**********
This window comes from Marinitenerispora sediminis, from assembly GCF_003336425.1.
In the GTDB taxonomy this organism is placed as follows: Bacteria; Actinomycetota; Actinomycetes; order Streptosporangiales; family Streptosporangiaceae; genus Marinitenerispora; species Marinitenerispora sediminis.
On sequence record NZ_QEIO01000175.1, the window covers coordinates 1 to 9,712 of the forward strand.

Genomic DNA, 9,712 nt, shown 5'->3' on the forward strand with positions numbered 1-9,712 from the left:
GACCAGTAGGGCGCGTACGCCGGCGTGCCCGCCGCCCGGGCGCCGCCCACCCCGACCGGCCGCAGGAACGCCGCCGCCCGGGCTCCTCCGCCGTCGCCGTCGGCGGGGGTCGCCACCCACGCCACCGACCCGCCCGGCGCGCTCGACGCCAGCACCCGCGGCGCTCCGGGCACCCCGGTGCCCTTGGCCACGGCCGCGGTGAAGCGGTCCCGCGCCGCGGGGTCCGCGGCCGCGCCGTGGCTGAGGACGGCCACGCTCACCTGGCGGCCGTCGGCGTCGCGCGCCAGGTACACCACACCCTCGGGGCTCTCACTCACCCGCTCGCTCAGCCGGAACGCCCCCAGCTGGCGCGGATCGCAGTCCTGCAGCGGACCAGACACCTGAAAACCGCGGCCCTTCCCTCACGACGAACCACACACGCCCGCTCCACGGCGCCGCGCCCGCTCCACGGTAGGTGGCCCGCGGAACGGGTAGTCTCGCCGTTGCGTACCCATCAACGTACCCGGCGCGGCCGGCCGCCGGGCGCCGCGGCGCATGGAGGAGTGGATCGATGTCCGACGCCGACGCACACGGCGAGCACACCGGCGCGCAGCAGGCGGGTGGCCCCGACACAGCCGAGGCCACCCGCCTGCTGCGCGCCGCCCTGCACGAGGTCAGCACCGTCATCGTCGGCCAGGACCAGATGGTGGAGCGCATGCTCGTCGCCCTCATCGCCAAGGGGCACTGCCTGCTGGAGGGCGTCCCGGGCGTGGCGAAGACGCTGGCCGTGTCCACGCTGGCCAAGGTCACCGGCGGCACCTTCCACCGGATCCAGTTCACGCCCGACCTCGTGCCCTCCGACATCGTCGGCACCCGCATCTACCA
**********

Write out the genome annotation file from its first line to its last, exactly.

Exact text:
This window comes from Marinitenerispora sediminis, from assembly GCF_003336425.1.
In the GTDB taxonomy this organism is placed as follows: Bacteria; Actinomycetota; Actinomycetes; order Streptosporangiales; family Streptosporangiaceae; genus Marinitenerispora; species Marinitenerispora sediminis.
On sequence record NZ_QEIO01000175.1, the window covers coordinates 1 to 9,712 of the forward strand.

Genomic DNA, 9,712 nt, shown 5'->3' on the forward strand with positions numbered 1-9,712 from the left:
GACCAGTAGGGCGCGTACGCCGGCGTGCCCGCCGCCCGGGCGCCGCCCACCCCGACCGGCCGCAGGAACGCCGCCGCCCGGGCTCCTCCGCCGTCGCCGTCGGCGGGGGTCGCCACCCACGCCACCGACCCGCCCGGCGCGCTCGACGCCAGCACCCGCGGCGCTCCGGGCACCCCGGTGCCCTTGGCCACGGCCGCGGTGAAGCGGTCCCGCGCCGCGGGGTCCGCGGCCGCGCCGTGGCTGAGGACGGCCACGCTCACCTGGCGGCCGTCGGCGTCGCGCGCCAGGTACACCACACCCTCGGGGCTCTCACTCACCCGCTCGCTCAGCCGGAACGCCCCCAGCTGGCGCGGATCGCAGTCCTGCAGCGGACCAGACACCTGAAAACCGCGGCCCTTCCCTCACGACGAACCACACACGCCCGCTCCACGGCGCCGCGCCCGCTCCACGGTAGGTGGCCCGCGGAACGGGTAGTCTCGCCGTTGCGTACCCATCAACGTACCCGGCGCGGCCGGCCGCCGGGCGCCGCGGCGCATGGAGGAGTGGATCGATGTCCGACGCCGACGCACACGGCGAGCACACCGGCGCGCAGCAGGCGGGTGGCCCCGACACAGCCGAGGCCACCCGCCTGCTGCGCGCCGCCCTGCACGAGGTCAGCACCGTCATCGTCGGCCAGGACCAGATGGTGGAGCGCATGCTCGTCGCCCTCATCGCCAAGGGGCACTGCCTGCTGGAGGGCGTCCCGGGCGTGGCGAAGACGCTGGCCGTGTCCACGCTGGCCAAGGTCACCGGCGGCACCTTCCACCGGATCCAGTTCACGCCCGACCTCGTGCCCTCCGACATCGTCGGCACCCGCATCTACCA